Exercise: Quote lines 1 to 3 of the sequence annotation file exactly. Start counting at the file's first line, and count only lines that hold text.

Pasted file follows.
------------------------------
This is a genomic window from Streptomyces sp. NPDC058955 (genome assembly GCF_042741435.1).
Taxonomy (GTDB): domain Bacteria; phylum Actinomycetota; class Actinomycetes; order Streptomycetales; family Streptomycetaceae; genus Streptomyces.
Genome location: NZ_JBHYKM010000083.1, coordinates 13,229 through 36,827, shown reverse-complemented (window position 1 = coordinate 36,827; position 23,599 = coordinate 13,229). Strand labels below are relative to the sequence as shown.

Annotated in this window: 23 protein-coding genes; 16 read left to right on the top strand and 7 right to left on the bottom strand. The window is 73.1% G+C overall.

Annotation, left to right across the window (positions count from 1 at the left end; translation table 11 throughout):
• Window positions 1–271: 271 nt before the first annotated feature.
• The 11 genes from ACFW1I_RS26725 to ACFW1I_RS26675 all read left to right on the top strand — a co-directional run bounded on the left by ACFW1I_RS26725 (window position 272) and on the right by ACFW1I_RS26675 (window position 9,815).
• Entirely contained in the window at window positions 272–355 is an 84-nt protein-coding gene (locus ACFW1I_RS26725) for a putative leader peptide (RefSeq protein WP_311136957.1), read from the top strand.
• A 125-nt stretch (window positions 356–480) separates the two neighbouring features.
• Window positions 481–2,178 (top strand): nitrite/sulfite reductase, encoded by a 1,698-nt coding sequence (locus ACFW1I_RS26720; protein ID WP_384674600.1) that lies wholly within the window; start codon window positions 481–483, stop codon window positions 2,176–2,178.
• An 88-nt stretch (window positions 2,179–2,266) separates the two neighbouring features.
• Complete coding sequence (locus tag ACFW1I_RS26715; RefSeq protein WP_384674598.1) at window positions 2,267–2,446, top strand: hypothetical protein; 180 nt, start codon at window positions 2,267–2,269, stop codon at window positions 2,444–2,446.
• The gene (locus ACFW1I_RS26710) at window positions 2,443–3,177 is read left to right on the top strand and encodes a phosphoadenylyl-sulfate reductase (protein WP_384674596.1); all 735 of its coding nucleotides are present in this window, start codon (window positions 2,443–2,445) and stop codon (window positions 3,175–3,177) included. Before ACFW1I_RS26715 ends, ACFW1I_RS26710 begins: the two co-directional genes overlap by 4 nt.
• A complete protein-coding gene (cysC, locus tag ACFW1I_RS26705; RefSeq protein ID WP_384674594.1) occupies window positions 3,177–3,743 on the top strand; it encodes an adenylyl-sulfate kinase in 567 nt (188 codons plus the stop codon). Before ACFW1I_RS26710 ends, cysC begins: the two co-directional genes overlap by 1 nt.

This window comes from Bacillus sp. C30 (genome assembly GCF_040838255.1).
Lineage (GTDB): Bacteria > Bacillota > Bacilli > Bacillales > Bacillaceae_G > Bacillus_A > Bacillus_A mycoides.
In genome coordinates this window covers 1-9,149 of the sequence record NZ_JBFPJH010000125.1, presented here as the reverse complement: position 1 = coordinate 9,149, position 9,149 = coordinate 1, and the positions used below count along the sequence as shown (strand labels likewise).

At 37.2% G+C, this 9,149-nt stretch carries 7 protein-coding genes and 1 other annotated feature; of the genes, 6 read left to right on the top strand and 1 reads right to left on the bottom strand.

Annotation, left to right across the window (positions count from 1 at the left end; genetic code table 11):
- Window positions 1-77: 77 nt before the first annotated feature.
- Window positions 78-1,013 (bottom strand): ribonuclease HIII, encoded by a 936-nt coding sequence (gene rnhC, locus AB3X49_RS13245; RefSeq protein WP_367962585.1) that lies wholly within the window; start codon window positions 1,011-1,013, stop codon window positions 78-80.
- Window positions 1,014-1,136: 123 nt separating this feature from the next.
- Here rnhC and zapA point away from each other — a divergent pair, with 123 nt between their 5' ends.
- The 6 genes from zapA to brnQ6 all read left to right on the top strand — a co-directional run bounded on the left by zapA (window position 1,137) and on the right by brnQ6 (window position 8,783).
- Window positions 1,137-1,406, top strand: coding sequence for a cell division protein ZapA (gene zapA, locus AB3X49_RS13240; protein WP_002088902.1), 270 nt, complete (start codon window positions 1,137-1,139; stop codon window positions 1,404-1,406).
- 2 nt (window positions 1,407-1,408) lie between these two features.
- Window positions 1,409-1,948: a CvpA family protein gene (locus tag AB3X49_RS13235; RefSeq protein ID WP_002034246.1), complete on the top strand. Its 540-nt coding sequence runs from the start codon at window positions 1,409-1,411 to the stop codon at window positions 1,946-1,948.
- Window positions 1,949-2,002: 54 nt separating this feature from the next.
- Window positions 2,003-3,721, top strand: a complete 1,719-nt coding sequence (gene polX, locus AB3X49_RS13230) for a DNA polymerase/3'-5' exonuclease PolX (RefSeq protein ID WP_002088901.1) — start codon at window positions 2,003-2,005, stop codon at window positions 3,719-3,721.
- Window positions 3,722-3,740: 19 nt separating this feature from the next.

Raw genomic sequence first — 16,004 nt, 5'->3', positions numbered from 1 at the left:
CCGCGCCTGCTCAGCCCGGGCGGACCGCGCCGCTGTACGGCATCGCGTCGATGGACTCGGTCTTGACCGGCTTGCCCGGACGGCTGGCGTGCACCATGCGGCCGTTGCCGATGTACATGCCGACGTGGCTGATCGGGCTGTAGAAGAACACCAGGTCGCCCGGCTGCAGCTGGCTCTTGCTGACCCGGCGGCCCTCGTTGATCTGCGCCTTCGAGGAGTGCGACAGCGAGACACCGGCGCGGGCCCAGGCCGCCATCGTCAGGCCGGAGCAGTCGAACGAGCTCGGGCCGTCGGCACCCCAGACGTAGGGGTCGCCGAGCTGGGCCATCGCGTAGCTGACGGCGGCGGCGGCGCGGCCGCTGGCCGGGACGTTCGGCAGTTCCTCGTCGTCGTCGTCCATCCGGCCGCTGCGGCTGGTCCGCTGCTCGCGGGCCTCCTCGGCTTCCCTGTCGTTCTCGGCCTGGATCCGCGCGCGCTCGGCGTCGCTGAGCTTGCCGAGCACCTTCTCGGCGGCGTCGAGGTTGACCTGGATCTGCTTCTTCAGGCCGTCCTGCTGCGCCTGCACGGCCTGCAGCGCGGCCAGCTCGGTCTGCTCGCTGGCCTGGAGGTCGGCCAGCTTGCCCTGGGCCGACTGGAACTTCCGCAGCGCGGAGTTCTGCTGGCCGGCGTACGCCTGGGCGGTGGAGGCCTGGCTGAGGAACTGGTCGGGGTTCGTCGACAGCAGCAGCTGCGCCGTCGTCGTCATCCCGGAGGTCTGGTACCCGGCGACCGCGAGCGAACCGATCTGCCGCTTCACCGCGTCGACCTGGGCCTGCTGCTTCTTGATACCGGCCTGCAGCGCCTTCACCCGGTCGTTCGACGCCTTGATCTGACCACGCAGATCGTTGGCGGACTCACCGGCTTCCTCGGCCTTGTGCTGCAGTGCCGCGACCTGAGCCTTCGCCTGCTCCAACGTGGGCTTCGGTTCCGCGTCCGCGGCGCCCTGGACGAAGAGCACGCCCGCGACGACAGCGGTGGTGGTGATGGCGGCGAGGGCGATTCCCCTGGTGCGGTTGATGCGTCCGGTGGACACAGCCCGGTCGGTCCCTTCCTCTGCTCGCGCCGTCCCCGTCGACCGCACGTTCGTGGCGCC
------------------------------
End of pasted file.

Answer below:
This is a genomic window from Streptomyces sp. NPDC058955 (genome assembly GCF_042741435.1).
Taxonomy (GTDB): domain Bacteria; phylum Actinomycetota; class Actinomycetes; order Streptomycetales; family Streptomycetaceae; genus Streptomyces.
Genome location: NZ_JBHYKM010000083.1, coordinates 13,229 through 36,827, shown reverse-complemented (window position 1 = coordinate 36,827; position 23,599 = coordinate 13,229). Strand labels below are relative to the sequence as shown.